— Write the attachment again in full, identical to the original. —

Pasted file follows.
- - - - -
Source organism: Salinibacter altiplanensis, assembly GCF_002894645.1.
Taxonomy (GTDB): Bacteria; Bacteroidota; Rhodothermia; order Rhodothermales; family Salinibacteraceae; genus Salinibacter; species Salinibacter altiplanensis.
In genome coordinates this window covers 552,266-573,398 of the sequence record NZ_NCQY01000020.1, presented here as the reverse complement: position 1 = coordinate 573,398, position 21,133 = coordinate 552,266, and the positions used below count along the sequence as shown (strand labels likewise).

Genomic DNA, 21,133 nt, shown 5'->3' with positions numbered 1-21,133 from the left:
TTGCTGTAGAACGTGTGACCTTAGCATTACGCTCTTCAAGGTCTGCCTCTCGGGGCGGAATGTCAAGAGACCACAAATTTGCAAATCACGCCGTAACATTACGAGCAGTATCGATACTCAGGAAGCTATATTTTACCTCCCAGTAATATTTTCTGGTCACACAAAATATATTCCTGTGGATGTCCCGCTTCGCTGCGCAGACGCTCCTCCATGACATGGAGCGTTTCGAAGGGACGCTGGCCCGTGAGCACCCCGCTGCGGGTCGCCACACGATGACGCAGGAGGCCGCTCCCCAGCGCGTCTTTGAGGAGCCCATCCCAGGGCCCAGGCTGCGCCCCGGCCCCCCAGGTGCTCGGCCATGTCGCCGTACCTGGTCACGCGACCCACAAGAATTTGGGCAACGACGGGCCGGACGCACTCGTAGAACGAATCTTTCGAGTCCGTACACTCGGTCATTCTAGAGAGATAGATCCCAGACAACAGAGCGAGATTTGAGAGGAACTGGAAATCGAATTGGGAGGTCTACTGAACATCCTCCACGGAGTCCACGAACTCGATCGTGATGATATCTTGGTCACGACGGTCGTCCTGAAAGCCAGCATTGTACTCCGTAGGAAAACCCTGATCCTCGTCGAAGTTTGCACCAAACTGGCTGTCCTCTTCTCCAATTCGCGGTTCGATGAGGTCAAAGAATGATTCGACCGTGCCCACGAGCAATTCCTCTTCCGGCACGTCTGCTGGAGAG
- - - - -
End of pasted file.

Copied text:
Source organism: Salinibacter altiplanensis, assembly GCF_002894645.1.
Taxonomy (GTDB): Bacteria; Bacteroidota; Rhodothermia; order Rhodothermales; family Salinibacteraceae; genus Salinibacter; species Salinibacter altiplanensis.
In genome coordinates this window covers 552,266-573,398 of the sequence record NZ_NCQY01000020.1, presented here as the reverse complement: position 1 = coordinate 573,398, position 21,133 = coordinate 552,266, and the positions used below count along the sequence as shown (strand labels likewise).

Genomic DNA, 21,133 nt, shown 5'->3' with positions numbered 1-21,133 from the left:
TTGCTGTAGAACGTGTGACCTTAGCATTACGCTCTTCAAGGTCTGCCTCTCGGGGCGGAATGTCAAGAGACCACAAATTTGCAAATCACGCCGTAACATTACGAGCAGTATCGATACTCAGGAAGCTATATTTTACCTCCCAGTAATATTTTCTGGTCACACAAAATATATTCCTGTGGATGTCCCGCTTCGCTGCGCAGACGCTCCTCCATGACATGGAGCGTTTCGAAGGGACGCTGGCCCGTGAGCACCCCGCTGCGGGTCGCCACACGATGACGCAGGAGGCCGCTCCCCAGCGCGTCTTTGAGGAGCCCATCCCAGGGCCCAGGCTGCGCCCCGGCCCCCCAGGTGCTCGGCCATGTCGCCGTACCTGGTCACGCGACCCACAAGAATTTGGGCAACGACGGGCCGGACGCACTCGTAGAACGAATCTTTCGAGTCCGTACACTCGGTCATTCTAGAGAGATAGATCCCAGACAACAGAGCGAGATTTGAGAGGAACTGGAAATCGAATTGGGAGGTCTACTGAACATCCTCCACGGAGTCCACGAACTCGATCGTGATGATATCTTGGTCACGACGGTCGTCCTGAAAGCCAGCATTGTACTCCGTAGGAAAACCCTGATCCTCGTCGAAGTTTGCACCAAACTGGCTGTCCTCTTCTCCAATTCGCGGTTCGATGAGGTCAAAGAATGATTCGACCGTGCCCACGAGCAATTCCTCTTCCGGCACGTCTGCTGGAGAG